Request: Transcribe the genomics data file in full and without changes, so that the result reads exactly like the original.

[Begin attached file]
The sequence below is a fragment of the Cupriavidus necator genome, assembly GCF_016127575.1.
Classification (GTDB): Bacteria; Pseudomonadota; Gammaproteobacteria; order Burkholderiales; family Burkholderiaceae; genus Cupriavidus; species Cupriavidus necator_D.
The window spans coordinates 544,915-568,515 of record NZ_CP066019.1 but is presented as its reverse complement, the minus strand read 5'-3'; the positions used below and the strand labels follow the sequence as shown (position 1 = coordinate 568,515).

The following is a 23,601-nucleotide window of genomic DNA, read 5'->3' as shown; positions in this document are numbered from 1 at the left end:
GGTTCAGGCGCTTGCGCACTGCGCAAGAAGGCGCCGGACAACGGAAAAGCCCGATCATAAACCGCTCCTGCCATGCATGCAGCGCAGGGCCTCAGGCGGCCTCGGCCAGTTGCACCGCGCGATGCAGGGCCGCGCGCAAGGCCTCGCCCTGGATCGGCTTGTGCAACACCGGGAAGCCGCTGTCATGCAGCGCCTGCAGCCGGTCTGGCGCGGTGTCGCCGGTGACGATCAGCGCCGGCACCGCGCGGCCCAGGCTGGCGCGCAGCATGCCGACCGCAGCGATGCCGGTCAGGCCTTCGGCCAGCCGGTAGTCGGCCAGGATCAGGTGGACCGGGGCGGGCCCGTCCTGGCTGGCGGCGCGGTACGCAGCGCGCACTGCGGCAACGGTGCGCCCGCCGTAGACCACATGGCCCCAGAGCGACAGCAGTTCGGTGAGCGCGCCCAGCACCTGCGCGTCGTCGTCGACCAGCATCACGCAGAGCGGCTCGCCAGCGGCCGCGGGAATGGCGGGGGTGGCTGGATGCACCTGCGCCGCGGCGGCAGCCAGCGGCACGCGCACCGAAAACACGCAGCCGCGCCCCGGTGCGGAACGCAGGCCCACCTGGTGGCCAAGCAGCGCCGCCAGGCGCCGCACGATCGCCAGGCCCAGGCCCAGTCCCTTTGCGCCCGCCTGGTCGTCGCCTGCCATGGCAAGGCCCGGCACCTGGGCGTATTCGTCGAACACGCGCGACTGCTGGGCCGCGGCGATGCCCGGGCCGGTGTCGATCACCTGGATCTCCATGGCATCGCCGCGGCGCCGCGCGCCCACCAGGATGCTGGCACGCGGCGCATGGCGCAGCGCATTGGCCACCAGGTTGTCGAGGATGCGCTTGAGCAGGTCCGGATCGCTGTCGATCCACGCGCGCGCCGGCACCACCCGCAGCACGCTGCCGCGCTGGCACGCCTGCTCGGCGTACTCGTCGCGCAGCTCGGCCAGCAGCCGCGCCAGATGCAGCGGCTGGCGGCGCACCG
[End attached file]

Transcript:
The sequence below is a fragment of the Cupriavidus necator genome, assembly GCF_016127575.1.
Classification (GTDB): Bacteria; Pseudomonadota; Gammaproteobacteria; order Burkholderiales; family Burkholderiaceae; genus Cupriavidus; species Cupriavidus necator_D.
The window spans coordinates 544,915-568,515 of record NZ_CP066019.1 but is presented as its reverse complement, the minus strand read 5'-3'; the positions used below and the strand labels follow the sequence as shown (position 1 = coordinate 568,515).

The following is a 23,601-nucleotide window of genomic DNA, read 5'->3' as shown; positions in this document are numbered from 1 at the left end:
GGTTCAGGCGCTTGCGCACTGCGCAAGAAGGCGCCGGACAACGGAAAAGCCCGATCATAAACCGCTCCTGCCATGCATGCAGCGCAGGGCCTCAGGCGGCCTCGGCCAGTTGCACCGCGCGATGCAGGGCCGCGCGCAAGGCCTCGCCCTGGATCGGCTTGTGCAACACCGGGAAGCCGCTGTCATGCAGCGCCTGCAGCCGGTCTGGCGCGGTGTCGCCGGTGACGATCAGCGCCGGCACCGCGCGGCCCAGGCTGGCGCGCAGCATGCCGACCGCAGCGATGCCGGTCAGGCCTTCGGCCAGCCGGTAGTCGGCCAGGATCAGGTGGACCGGGGCGGGCCCGTCCTGGCTGGCGGCGCGGTACGCAGCGCGCACTGCGGCAACGGTGCGCCCGCCGTAGACCACATGGCCCCAGAGCGACAGCAGTTCGGTGAGCGCGCCCAGCACCTGCGCGTCGTCGTCGACCAGCATCACGCAGAGCGGCTCGCCAGCGGCCGCGGGAATGGCGGGGGTGGCTGGATGCACCTGCGCCGCGGCGGCAGCCAGCGGCACGCGCACCGAAAACACGCAGCCGCGCCCCGGTGCGGAACGCAGGCCCACCTGGTGGCCAAGCAGCGCCGCCAGGCGCCGCACGATCGCCAGGCCCAGGCCCAGTCCCTTTGCGCCCGCCTGGTCGTCGCCTGCCATGGCAAGGCCCGGCACCTGGGCGTATTCGTCGAACACGCGCGACTGCTGGGCCGCGGCGATGCCCGGGCCGGTGTCGATCACCTGGATCTCCATGGCATCGCCGCGGCGCCGCGCGCCCACCAGGATGCTGGCACGCGGCGCATGGCGCAGCGCATTGGCCACCAGGTTGTCGAGGATGCGCTTGAGCAGGTCCGGATCGCTGTCGATCCACGCGCGCGCCGGCACCACCCGCAGCACGCTGCCGCGCTGGCACGCCTGCTCGGCGTACTCGTCGCGCAGCTCGGCCAGCAGCCGCGCCAGATGCAGCGGCTGGCGGCGCACCG